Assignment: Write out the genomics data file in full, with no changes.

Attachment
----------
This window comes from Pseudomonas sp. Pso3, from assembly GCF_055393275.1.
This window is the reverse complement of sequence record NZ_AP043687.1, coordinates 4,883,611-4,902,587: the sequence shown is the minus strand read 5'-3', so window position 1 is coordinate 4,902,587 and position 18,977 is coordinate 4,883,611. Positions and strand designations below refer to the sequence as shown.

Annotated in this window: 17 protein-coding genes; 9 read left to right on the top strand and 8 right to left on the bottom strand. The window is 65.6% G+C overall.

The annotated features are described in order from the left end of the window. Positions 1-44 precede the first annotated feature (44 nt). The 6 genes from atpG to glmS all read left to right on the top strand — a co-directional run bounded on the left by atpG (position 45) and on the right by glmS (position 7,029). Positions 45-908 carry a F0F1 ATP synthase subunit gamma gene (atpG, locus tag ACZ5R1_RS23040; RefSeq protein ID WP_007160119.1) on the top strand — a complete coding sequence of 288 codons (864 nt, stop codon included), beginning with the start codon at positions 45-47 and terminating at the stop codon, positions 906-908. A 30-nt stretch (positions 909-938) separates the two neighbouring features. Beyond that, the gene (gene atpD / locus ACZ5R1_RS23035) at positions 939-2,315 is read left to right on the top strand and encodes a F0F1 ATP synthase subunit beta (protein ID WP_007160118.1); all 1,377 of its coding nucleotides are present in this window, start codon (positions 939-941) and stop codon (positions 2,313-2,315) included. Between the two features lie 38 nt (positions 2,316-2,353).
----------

This window comes from Pseudomonas sp. Pso3, from assembly GCF_055393275.1.
This window is the reverse complement of sequence record NZ_AP043687.1, coordinates 4,883,611-4,902,587: the sequence shown is the minus strand read 5'-3', so window position 1 is coordinate 4,902,587 and position 18,977 is coordinate 4,883,611. Positions and strand designations below refer to the sequence as shown.

Annotated in this window: 17 protein-coding genes; 9 read left to right on the top strand and 8 right to left on the bottom strand. The window is 65.6% G+C overall.

The annotated features are described in order from the left end of the window. Positions 1-44 precede the first annotated feature (44 nt). The 6 genes from atpG to glmS all read left to right on the top strand — a co-directional run bounded on the left by atpG (position 45) and on the right by glmS (position 7,029). Positions 45-908 carry a F0F1 ATP synthase subunit gamma gene (atpG, locus tag ACZ5R1_RS23040; RefSeq protein ID WP_007160119.1) on the top strand — a complete coding sequence of 288 codons (864 nt, stop codon included), beginning with the start codon at positions 45-47 and terminating at the stop codon, positions 906-908. A 30-nt stretch (positions 909-938) separates the two neighbouring features. Beyond that, the gene (gene atpD / locus ACZ5R1_RS23035) at positions 939-2,315 is read left to right on the top strand and encodes a F0F1 ATP synthase subunit beta (protein ID WP_007160118.1); all 1,377 of its coding nucleotides are present in this window, start codon (positions 939-941) and stop codon (positions 2,313-2,315) included. Between the two features lie 38 nt (positions 2,316-2,353).